Over the course of 24 hours or so, I had several blood tests, EKGs, a chest x-ray, and surely a few other things. There was no explanation for the elevated troponin. Dr. Joyce Meng, the cardiologist on duty that weekend, said if the troponin showed a downward trend, and the cardiac ultrasound looked OK, I could go home and arrange to follow up with a cardiologist.

Dr. Agnes Kim
Dr. Agnes Kim is a cardiologist with the Pat and Jim Calhoun Cardiology Center at UConn Health. (Tina Encarnacion/UConn Health photo)

Sunday afternoon I was discharged, and soon I would become Dr. Agnes Kim’s problem.

Regarding my one-night hospital stay, I must say, everyone I encountered was incredibly caring and courteous, from the housekeepers to the medical assistants to the nurses to the attendings. The room was comfortable. I was able to relax while waiting this out. When the worst part of a hospital stay is removing the EKG stickers from your chest, you have nothing to complain about.

Not a Heart Attack; Now What?

At discharge, the troponin had slipped to 0.22, still high, and was still there more than a week later. A coronary CT angiogram showed normal coronary arteries. It also showed a mild dilation of my main pulmonary artery, which could suggest pulmonary hypertension. A cardiac MRI would follow three weeks later.

Doctor’s orders: Moderate exercise would be OK, but hockey would have to wait.

The cardiac MRI ruled out myocarditis, or inflammation of the heart muscle. That might have explained the elevated troponin, but it probably also would have led to new questions. The MRI did not rule out pulmonary hypertension. Next stop would be the cardiac catheterization lab a month later for a diagnostic test to determine pulmonary hypertension by measuring the pressures inside the heart chambers.

Pulmonary hypertension can cause shortness of breath. It’s important to make clear, I’m still not showing any symptoms of that or anything cardiac-related. But I also have sleep apnea and that’s been known to have an association with pulmonary hypertension too.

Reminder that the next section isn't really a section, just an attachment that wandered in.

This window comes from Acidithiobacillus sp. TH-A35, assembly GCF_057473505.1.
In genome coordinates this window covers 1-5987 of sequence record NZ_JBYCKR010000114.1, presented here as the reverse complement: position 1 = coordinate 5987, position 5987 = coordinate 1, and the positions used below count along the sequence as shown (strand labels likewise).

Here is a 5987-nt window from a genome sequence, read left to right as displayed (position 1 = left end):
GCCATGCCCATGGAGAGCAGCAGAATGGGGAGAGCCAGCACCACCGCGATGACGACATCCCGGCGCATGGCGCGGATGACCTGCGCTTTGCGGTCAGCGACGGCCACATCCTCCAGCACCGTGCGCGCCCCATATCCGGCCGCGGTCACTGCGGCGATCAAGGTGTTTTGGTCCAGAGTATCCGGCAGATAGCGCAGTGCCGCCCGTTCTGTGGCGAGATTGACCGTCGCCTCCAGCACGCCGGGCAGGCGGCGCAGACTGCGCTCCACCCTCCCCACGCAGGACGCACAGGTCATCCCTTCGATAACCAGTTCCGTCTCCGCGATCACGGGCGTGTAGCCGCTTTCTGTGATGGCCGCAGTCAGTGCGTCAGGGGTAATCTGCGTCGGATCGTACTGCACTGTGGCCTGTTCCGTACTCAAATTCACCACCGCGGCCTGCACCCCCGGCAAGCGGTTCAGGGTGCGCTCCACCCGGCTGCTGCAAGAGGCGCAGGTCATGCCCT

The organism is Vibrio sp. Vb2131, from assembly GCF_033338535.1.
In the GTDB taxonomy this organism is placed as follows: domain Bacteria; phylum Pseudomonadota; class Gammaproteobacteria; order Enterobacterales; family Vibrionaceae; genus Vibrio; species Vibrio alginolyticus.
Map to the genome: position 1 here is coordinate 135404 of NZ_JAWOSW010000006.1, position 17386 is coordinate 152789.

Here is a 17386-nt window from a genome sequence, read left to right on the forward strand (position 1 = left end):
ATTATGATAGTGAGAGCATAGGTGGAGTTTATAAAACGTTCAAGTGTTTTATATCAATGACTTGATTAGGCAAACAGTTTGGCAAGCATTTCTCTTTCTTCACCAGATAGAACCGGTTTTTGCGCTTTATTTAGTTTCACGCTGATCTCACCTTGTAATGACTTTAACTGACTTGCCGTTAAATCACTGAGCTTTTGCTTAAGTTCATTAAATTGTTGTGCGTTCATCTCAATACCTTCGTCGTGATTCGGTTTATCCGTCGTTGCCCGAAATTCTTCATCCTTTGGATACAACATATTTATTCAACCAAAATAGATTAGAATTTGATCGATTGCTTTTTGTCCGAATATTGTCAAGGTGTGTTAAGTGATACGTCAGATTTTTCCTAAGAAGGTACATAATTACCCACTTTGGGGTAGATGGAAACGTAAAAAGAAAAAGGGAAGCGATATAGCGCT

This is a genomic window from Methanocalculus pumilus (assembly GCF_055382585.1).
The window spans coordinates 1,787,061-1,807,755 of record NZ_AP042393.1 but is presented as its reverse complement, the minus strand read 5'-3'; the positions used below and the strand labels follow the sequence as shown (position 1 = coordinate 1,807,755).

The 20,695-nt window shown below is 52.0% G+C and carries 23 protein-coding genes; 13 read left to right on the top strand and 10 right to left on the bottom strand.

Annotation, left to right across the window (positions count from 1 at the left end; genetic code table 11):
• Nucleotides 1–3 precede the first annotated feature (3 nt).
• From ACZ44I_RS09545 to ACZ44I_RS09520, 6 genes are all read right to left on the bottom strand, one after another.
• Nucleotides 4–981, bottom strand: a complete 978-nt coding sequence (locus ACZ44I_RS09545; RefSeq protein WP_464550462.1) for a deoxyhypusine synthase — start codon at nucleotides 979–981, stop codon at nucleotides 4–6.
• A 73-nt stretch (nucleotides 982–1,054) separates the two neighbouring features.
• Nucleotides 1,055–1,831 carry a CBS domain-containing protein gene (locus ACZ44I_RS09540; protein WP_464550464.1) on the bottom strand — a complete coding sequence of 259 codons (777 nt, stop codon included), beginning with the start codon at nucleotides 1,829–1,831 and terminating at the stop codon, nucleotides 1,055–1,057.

Dr. JuYong Lee portrait, white coat
Dr. JuYong Lee is a cardiologist in the Pat and Jim Calhoun Cardiology Center at UConn Health. (Tina Encarnacion/UConn Health Photo)

The “right heart cath,” as they were calling it, was a strange experience. Dr. JuYong Lee ran a catheter from inside my right elbow, up my arm, and into my heart. Would it surprise you to learn you’re awake for this the whole time? The explanation was, if they put you under, it throws off the pressure in the heart and prevents an accurate reading. The good news is, apparently we don’t have nerve endings inside of our blood vessels, so I didn’t feel it. All I had to do was stay really still knowing they were fishing a thin wire through my insides.

But we came out of that just fine, made better by Dr. Lee, before he even finished, telling me that I don’t have pulmonary hypertension either.

Still Stumped

By mid-November, the troponin had been holding steady at 0.17 — the lowest it’s been since we started measuring it, but still too high to stop trying to figure it out. And now Dr. Kim is using the term “unusual case of chronic troponinemia.” So now what?

A week later I was on a treadmill for a stress test. It was inconclusive. They cut it short before I could even work up a sweat, apparently because of my EKG irregularities, going longer than seven minutes wasn’t going to provide any new information.

Did I have my care team stumped?

In November, on the morning I turned 50, I got this note from Dr. Kim:

“After reviewing all of your studies in detail and discussing with a few of my colleagues, there are 3 possibilities: (1) You have early-stage hypertrophic cardiomyopathy or maybe Fabry’s disease where we see abnormal ECG and slight troponin elevation but the disease is not showing up on the cardiac MRI yet. (2) The positive troponin is a false positive result due to presence of heterophilic antibodies. (3) There is a small branch coronary artery dissection that was not picked up on coronary CTA.”